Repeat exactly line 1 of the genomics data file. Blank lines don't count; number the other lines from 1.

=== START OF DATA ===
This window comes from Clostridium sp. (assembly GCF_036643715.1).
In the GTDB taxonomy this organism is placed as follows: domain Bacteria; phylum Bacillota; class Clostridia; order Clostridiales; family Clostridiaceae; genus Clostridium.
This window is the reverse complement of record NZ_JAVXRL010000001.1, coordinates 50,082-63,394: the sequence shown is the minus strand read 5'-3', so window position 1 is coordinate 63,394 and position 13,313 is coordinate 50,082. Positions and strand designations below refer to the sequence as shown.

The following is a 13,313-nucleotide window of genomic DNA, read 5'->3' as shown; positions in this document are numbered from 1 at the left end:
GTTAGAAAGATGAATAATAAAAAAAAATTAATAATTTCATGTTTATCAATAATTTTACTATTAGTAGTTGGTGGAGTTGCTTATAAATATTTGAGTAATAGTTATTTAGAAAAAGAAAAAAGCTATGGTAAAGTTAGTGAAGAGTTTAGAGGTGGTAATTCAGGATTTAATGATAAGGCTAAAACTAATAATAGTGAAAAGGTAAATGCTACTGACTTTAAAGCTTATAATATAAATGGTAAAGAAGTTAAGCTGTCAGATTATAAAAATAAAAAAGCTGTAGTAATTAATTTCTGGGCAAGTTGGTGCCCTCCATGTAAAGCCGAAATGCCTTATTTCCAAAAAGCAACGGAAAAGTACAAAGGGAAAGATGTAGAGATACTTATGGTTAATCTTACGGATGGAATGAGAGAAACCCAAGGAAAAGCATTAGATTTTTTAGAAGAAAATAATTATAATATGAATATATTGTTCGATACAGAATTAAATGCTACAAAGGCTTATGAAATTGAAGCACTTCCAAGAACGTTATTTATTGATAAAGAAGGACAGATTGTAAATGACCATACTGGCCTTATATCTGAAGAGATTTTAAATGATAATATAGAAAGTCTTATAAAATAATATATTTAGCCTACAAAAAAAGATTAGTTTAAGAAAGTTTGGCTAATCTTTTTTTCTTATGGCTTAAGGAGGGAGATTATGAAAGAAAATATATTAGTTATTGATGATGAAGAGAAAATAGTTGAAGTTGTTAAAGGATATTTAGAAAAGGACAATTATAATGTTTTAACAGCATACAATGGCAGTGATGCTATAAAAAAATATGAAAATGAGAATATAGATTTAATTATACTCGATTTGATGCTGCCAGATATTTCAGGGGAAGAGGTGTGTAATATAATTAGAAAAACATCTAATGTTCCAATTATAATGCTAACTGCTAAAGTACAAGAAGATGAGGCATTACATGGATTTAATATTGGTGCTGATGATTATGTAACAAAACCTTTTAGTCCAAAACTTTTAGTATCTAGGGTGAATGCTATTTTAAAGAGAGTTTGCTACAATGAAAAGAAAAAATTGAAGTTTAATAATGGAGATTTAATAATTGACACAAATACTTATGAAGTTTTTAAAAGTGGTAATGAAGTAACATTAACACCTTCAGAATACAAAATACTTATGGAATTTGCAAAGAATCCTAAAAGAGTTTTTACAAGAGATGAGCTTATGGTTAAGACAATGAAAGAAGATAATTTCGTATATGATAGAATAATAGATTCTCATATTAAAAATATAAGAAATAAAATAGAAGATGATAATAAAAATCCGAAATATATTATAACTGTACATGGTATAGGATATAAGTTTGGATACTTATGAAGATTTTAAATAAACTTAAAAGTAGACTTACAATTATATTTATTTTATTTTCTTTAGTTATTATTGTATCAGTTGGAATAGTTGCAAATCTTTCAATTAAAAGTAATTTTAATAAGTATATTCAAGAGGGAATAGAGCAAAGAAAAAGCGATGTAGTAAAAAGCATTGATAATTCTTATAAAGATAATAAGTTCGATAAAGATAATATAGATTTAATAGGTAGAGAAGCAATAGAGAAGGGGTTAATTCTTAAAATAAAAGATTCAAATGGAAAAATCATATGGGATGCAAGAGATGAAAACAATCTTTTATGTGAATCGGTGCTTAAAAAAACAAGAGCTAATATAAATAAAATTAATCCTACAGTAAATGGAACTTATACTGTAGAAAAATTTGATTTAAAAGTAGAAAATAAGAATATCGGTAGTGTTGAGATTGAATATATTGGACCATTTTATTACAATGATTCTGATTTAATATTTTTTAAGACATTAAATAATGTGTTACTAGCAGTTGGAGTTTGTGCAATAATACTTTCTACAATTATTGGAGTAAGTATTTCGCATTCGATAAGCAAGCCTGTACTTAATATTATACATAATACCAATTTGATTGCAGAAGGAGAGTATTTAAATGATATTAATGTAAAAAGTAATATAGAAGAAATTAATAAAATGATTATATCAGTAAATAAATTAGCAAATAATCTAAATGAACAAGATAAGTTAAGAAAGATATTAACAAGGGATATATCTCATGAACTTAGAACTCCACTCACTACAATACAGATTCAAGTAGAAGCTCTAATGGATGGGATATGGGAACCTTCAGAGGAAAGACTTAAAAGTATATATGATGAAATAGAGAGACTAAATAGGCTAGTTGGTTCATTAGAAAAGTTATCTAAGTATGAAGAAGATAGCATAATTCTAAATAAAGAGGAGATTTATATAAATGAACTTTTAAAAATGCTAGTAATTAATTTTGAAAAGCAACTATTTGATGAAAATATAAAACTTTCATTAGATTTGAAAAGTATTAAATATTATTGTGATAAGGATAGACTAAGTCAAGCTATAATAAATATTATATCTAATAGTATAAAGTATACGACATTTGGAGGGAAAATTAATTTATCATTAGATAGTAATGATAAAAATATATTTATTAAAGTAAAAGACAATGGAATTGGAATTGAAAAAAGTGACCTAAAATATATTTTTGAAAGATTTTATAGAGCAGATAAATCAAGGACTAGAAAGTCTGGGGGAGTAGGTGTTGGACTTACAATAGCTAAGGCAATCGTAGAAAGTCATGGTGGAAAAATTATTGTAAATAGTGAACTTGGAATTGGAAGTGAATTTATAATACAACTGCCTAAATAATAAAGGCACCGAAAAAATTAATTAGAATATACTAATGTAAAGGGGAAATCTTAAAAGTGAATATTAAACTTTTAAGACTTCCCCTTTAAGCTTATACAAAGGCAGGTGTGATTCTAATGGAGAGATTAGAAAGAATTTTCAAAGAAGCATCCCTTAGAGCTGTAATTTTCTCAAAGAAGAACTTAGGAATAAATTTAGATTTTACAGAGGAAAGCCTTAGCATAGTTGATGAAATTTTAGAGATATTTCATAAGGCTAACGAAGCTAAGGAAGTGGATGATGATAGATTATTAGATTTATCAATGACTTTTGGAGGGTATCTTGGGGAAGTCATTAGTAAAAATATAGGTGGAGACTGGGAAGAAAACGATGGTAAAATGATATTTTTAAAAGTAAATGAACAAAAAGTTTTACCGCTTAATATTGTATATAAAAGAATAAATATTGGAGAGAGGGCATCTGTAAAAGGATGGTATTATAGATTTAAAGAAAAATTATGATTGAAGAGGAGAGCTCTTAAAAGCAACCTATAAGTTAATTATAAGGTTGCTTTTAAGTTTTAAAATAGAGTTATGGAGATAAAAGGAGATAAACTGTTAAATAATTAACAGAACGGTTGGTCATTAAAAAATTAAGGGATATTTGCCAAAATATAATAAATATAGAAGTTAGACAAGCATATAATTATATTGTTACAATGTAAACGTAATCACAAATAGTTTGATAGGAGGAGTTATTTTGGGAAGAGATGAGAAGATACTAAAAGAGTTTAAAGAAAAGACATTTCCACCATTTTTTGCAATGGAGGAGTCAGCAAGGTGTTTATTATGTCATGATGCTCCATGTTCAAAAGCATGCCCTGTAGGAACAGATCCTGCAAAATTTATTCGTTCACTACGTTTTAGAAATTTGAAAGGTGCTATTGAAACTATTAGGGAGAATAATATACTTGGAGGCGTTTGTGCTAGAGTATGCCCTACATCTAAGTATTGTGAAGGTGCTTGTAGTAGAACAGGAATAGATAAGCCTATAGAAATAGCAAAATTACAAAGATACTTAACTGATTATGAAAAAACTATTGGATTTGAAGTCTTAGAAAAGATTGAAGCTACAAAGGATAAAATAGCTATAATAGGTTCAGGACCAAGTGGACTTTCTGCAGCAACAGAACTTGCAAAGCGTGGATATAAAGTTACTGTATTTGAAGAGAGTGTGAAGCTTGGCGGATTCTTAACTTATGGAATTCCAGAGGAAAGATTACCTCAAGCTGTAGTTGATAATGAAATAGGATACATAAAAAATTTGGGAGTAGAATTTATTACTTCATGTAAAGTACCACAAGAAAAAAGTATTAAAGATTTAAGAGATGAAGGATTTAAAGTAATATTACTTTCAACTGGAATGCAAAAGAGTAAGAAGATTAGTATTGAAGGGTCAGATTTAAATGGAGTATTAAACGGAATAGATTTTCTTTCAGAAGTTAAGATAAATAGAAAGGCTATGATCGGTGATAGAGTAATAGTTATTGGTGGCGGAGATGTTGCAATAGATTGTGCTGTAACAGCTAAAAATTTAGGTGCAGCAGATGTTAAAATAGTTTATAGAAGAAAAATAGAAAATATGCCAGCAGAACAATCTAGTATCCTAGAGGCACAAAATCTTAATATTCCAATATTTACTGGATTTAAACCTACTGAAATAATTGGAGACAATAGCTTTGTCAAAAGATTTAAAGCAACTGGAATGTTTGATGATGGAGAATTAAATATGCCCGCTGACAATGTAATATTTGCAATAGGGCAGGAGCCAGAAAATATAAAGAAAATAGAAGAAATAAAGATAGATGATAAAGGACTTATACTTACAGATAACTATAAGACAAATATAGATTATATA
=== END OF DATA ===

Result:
This window comes from Clostridium sp. (assembly GCF_036643715.1).